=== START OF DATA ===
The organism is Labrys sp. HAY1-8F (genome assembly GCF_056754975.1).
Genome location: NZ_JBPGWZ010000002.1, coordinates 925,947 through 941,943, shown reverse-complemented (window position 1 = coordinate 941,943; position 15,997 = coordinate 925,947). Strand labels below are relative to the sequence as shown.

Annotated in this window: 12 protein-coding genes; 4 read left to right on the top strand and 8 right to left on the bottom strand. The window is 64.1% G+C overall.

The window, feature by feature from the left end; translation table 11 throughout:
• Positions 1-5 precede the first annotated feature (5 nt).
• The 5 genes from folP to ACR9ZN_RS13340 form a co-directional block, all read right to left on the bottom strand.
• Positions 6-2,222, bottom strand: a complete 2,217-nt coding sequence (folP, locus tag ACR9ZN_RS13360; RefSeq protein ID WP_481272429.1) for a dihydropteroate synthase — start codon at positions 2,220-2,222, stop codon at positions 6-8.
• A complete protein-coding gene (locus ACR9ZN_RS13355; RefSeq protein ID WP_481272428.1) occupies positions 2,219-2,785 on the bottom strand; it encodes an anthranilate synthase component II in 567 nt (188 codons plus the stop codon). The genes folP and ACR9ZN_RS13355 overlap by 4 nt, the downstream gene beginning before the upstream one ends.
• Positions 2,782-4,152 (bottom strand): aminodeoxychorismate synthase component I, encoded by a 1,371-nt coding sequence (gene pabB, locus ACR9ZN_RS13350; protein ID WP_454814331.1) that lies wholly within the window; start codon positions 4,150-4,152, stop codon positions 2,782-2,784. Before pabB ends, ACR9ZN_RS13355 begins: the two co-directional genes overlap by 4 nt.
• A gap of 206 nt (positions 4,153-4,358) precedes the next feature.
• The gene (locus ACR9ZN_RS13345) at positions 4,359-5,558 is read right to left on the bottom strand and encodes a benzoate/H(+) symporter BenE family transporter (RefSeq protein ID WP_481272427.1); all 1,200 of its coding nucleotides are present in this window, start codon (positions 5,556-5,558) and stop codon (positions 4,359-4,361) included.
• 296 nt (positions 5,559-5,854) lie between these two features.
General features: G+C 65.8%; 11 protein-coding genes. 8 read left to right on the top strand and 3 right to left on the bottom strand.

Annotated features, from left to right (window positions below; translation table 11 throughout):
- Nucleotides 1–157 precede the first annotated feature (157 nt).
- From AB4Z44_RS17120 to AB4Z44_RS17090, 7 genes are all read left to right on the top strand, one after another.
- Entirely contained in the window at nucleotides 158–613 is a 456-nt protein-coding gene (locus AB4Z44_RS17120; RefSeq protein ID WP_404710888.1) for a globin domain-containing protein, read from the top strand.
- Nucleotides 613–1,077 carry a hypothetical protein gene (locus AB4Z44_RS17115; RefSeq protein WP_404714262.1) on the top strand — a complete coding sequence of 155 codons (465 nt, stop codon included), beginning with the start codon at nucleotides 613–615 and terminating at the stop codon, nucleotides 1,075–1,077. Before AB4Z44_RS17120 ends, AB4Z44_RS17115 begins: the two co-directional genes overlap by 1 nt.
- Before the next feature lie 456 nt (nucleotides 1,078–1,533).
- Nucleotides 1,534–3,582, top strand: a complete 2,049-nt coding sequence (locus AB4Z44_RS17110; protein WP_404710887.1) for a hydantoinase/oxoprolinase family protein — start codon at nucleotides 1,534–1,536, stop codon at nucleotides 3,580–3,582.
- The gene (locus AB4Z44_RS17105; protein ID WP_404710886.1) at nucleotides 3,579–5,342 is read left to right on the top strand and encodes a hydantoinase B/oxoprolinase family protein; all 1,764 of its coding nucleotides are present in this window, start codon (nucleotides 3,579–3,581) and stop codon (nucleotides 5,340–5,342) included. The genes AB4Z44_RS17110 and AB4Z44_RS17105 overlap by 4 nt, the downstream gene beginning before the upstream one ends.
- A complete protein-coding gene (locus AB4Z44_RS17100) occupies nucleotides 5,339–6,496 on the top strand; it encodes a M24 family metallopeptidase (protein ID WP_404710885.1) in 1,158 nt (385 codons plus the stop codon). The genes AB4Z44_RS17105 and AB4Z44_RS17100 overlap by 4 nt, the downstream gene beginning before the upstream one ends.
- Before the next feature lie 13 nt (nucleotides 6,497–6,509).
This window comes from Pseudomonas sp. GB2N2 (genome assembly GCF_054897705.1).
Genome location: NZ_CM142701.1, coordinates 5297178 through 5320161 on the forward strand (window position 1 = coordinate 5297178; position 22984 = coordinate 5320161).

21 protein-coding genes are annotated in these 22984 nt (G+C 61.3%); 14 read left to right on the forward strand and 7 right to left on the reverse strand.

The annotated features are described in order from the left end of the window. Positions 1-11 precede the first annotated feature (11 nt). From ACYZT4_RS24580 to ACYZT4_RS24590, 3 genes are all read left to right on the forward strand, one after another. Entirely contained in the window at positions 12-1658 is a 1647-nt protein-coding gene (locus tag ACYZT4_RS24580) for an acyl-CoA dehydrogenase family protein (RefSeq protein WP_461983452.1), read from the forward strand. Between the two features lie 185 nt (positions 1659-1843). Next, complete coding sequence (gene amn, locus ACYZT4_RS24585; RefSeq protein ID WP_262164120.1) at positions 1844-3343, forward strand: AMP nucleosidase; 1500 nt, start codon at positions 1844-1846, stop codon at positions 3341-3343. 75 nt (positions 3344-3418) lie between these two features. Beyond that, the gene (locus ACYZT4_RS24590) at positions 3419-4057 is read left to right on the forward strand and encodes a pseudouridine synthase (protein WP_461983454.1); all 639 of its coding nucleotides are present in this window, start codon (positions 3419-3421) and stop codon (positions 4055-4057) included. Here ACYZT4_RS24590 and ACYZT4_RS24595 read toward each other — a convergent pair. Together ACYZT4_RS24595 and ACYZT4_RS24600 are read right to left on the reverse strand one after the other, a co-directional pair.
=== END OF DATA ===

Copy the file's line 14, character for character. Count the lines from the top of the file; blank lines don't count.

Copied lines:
Annotated features, from left to right (window positions below; translation table 11 throughout):